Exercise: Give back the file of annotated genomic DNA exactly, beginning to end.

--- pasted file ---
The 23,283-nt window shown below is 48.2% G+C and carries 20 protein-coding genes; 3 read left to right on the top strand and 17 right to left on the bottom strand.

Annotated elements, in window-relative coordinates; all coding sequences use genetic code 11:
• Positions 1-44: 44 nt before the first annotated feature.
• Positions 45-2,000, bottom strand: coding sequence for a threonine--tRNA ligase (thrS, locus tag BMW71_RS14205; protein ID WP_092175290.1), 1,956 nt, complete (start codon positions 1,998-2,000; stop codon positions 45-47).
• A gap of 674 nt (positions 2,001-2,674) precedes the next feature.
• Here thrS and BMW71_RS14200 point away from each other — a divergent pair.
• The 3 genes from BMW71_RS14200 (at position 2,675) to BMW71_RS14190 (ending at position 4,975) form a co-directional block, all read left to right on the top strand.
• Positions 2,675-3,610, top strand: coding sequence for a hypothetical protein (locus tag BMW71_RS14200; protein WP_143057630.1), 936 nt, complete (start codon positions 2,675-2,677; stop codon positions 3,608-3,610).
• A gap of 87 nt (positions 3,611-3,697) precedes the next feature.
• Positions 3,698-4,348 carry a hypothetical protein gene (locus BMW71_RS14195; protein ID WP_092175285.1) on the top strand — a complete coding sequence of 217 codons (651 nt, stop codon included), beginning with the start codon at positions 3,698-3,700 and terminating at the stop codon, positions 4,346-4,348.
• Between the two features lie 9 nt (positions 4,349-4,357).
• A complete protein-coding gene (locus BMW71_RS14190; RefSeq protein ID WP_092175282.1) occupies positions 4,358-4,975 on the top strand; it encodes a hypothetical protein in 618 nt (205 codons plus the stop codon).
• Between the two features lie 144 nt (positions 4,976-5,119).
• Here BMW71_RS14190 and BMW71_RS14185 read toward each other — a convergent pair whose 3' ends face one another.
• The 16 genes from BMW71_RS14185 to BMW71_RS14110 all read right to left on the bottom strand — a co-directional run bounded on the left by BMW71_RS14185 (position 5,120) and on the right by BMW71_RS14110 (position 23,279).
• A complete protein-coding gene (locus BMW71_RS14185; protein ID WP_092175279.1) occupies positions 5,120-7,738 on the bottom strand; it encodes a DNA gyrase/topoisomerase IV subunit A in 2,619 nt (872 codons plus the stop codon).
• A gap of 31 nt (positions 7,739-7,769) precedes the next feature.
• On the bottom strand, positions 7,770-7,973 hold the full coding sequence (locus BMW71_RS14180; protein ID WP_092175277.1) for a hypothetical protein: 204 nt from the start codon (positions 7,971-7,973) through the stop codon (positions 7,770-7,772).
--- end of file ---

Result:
The 23,283-nt window shown below is 48.2% G+C and carries 20 protein-coding genes; 3 read left to right on the top strand and 17 right to left on the bottom strand.

Annotated elements, in window-relative coordinates; all coding sequences use genetic code 11:
• Positions 1-44: 44 nt before the first annotated feature.
• Positions 45-2,000, bottom strand: coding sequence for a threonine--tRNA ligase (thrS, locus tag BMW71_RS14205; protein ID WP_092175290.1), 1,956 nt, complete (start codon positions 1,998-2,000; stop codon positions 45-47).
• A gap of 674 nt (positions 2,001-2,674) precedes the next feature.
• Here thrS and BMW71_RS14200 point away from each other — a divergent pair.
• The 3 genes from BMW71_RS14200 (at position 2,675) to BMW71_RS14190 (ending at position 4,975) form a co-directional block, all read left to right on the top strand.
• Positions 2,675-3,610, top strand: coding sequence for a hypothetical protein (locus tag BMW71_RS14200; protein WP_143057630.1), 936 nt, complete (start codon positions 2,675-2,677; stop codon positions 3,608-3,610).
• A gap of 87 nt (positions 3,611-3,697) precedes the next feature.
• Positions 3,698-4,348 carry a hypothetical protein gene (locus BMW71_RS14195; protein ID WP_092175285.1) on the top strand — a complete coding sequence of 217 codons (651 nt, stop codon included), beginning with the start codon at positions 3,698-3,700 and terminating at the stop codon, positions 4,346-4,348.
• Between the two features lie 9 nt (positions 4,349-4,357).
• A complete protein-coding gene (locus BMW71_RS14190; RefSeq protein ID WP_092175282.1) occupies positions 4,358-4,975 on the top strand; it encodes a hypothetical protein in 618 nt (205 codons plus the stop codon).
• Between the two features lie 144 nt (positions 4,976-5,119).
• Here BMW71_RS14190 and BMW71_RS14185 read toward each other — a convergent pair whose 3' ends face one another.
• The 16 genes from BMW71_RS14185 to BMW71_RS14110 all read right to left on the bottom strand — a co-directional run bounded on the left by BMW71_RS14185 (position 5,120) and on the right by BMW71_RS14110 (position 23,279).
• A complete protein-coding gene (locus BMW71_RS14185; protein ID WP_092175279.1) occupies positions 5,120-7,738 on the bottom strand; it encodes a DNA gyrase/topoisomerase IV subunit A in 2,619 nt (872 codons plus the stop codon).
• A gap of 31 nt (positions 7,739-7,769) precedes the next feature.
• On the bottom strand, positions 7,770-7,973 hold the full coding sequence (locus BMW71_RS14180; protein ID WP_092175277.1) for a hypothetical protein: 204 nt from the start codon (positions 7,971-7,973) through the stop codon (positions 7,770-7,772).